About 200 migrants, mostly Pakistanis and Afghans, were returned to Turkey on Monday, and an additional 124 were forcibly sent back on Friday. Around 500 migrants broke out of a detention center on the island of Samos on Thursday amid fears that they would be returned to Turkey.
In the meantime, migrants of differing nationalities are waiting in camps and other gathering places as anxiety about their fate mounts.
“It feels like being in a zoo,” Mr. Alkhalaf said.
“There’s no information. No one knows what’s going to happen, what the asylum process is, or whether they might be deported,” he said. “In this situation, there is less hope, more fights, more tension.”
Such was the case in Vial, an enclosed, military-style camp on an isolated hilltop, which the Greek government opened before the March 20 deal. Designed to hold 1,100, Vial filled quickly with nearly 1,800 migrants, mostly Afghans and Syrians, who had sailed to Greece after the new plan for deportations to Turkey had taken effect.
At first, people banded together, protesting their detention with chants of “We want freedom!” But within days, the solidarity vanished, migrants who were sheltered in the camp said in interviews. Amid rumors that Afghans and other non-Syrians could be deported, anger boiled, and scuffles began to break out between the two groups.
Then, around midnight Friday, the tensions exploded. Depending on who recounted the story, either an Afghan or a Syrian man picked a fight. In a flash, others jumped in, then a wave of violence engulfed the camp. Men grabbed heavy stones scattered on the perimeter of the camp to use as projectiles. Some ransacked a Doctors of the World medical clinic, taking knives and dismantling beds to fashion batons. Five people were seriously injured in the melee, which continued on and off until dawn.
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When riot police officers showed up around 6:30 a.m., they promised to secure the camp, migrants said in the interviews. But few of the migrants wanted to risk the possibility of more violence. As the sun rose, men, women and children grabbed belongings and broke part of the barbed-wire-topped fence, making their way down a steep dirt embankment as a helicopter circled. By midmorning, more than 800 people had marched to Chios port, in sight of a red Turkish ferry that is to be used for deportations.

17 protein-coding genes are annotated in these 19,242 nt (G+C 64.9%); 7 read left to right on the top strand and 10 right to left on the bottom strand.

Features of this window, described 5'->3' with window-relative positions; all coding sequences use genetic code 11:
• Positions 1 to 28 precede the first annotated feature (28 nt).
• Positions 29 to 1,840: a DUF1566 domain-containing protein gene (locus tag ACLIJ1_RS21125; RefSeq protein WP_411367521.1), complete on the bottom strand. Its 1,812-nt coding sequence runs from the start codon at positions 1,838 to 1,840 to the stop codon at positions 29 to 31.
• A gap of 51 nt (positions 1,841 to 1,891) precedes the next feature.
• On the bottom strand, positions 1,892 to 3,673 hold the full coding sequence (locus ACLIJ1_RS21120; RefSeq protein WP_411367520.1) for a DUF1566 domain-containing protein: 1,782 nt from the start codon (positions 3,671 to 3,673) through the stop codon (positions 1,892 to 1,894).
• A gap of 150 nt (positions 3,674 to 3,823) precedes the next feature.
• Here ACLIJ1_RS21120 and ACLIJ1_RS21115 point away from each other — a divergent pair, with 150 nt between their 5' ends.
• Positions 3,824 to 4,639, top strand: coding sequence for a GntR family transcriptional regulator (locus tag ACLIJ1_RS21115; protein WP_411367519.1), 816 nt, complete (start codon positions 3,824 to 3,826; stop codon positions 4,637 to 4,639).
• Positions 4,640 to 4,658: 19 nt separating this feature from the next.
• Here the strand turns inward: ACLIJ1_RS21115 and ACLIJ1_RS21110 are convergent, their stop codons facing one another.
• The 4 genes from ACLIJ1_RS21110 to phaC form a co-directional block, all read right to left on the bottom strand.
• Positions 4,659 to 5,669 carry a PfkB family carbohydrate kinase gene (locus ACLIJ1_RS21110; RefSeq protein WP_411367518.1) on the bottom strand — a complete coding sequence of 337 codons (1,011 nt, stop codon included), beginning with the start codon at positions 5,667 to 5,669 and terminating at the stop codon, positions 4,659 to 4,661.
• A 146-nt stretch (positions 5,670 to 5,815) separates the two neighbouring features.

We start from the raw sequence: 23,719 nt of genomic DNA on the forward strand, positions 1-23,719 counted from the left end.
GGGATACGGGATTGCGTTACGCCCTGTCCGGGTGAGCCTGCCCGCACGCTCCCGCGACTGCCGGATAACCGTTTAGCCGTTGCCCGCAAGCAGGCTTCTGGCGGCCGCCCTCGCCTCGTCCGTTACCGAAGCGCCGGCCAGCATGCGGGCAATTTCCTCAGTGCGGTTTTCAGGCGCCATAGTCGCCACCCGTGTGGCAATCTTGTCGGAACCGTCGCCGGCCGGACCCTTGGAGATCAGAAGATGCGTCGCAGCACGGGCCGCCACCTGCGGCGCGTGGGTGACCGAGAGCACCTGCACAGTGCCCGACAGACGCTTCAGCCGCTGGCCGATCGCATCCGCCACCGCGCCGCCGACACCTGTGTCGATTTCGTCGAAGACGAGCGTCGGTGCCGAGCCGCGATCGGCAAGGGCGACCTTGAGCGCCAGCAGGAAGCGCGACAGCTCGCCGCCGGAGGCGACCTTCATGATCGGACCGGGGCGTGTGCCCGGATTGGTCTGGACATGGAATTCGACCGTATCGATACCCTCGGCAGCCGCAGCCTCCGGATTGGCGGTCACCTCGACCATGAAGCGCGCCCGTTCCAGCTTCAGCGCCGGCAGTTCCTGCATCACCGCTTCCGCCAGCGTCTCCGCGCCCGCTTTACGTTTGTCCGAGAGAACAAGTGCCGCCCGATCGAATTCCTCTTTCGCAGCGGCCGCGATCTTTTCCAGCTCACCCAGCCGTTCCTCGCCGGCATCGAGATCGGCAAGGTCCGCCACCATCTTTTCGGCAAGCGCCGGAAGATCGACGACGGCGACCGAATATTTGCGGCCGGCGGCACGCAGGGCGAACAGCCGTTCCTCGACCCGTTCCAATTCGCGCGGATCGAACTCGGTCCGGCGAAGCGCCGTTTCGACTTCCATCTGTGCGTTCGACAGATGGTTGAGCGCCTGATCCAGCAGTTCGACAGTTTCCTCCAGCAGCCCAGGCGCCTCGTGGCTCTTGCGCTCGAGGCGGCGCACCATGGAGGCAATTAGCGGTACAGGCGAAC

Many, including Mr. Alkhalaf, had hoped to wait at the port until their asylum applications were heard. But their presence quickly stoked anger among right-wing groups, who massed around the migrants Thursday night, throwing small firebombs, shouting slogans and threatening assaults. The police later cleared the port and forced most migrants to move to a nearby shelter.
As a Syrian, Mr. Alkhalaf counted himself lucky, but it was beginning to dawn on him that even Syrians would face deportation to holding camps in Turkey before getting a chance at resettlement in Europe.
When he went to declare asylum, he noticed a strange phrase in the application that asked migrants to attest that the last country they were in before reaching Europe — rather than the country they had fled — was too dangerous to return to. That country, Turkey, has been deemed safe by the European Union.
Under the accord between the European Union and Turkey, for every Syrian whom Greece returns to Turkey, Europe will accept one Syrian who has applied for asylum from Turkey. All returnees would be placed at the bottom of a list of thousands of Syrians applying for asylum, which could leave them facing indefinite stays in Turkish camps before getting a chance to go to Europe.
“I don’t want to believe that Europe would send us back,” Mr. Alkhalaf said. “To return to Turkey is to go to death.”
He gazed at the expanse of azure waters sparkling before him.
“Last week, I was in a closed camp,” he said. “Now, I’m free. But when you see the boat, it’s more fear. If we stay this way, tensions will just get worse.”